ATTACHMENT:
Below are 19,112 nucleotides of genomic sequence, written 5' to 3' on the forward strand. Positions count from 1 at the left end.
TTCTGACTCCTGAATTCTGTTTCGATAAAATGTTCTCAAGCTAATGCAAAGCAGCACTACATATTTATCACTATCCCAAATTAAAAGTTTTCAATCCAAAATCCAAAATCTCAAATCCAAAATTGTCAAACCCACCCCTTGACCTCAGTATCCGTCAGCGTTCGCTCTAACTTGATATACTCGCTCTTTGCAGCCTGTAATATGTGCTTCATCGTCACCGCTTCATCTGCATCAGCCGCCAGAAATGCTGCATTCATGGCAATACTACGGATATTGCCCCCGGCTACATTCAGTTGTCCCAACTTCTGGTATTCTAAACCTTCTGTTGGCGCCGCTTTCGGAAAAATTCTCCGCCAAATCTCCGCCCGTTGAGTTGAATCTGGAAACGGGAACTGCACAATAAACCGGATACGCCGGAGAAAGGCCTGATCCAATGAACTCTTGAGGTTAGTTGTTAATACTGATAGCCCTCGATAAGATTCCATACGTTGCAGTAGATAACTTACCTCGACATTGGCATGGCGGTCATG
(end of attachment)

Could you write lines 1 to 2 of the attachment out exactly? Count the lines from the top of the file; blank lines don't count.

Below are 19,112 nucleotides of genomic sequence, written 5' to 3' on the forward strand. Positions count from 1 at the left end.
TTCTGACTCCTGAATTCTGTTTCGATAAAATGTTCTCAAGCTAATGCAAAGCAGCACTACATATTTATCACTATCCCAAATTAAAAGTTTTCAATCCAAAATCCAAAATCTCAAATCCAAAATTGTCAAACCCACCCCTTGACCTCAGTATCCGTCAGCGTTCGCTCTAACTTGATATACTCGCTCTTTGCAGCCTGTAATATGTGCTTCATCGTCACCGCTTCATCTGCATCAGCCGCCAGAAATGCTGCATTCATGGCAATACTACGGATATTGCCCCCGGCTACATTCAGTTGTCCCAACTTCTGGTATTCTAAACCTTCTGTTGGCGCCGCTTTCGGAAAAATTCTCCGCCAAATCTCCGCCCGTTGAGTTGAATCTGGAAACGGGAACTGCACAATAAACCGGATACGCCGGAGAAAGGCCTGATCCAATGAACTCTTGAGGTTAGTTGTTAATACTGATAGCCCTCGATAAGATTCCATACGTTGCAGTAGATAACTTACCTCGACATTGGCATGGCGGTCATG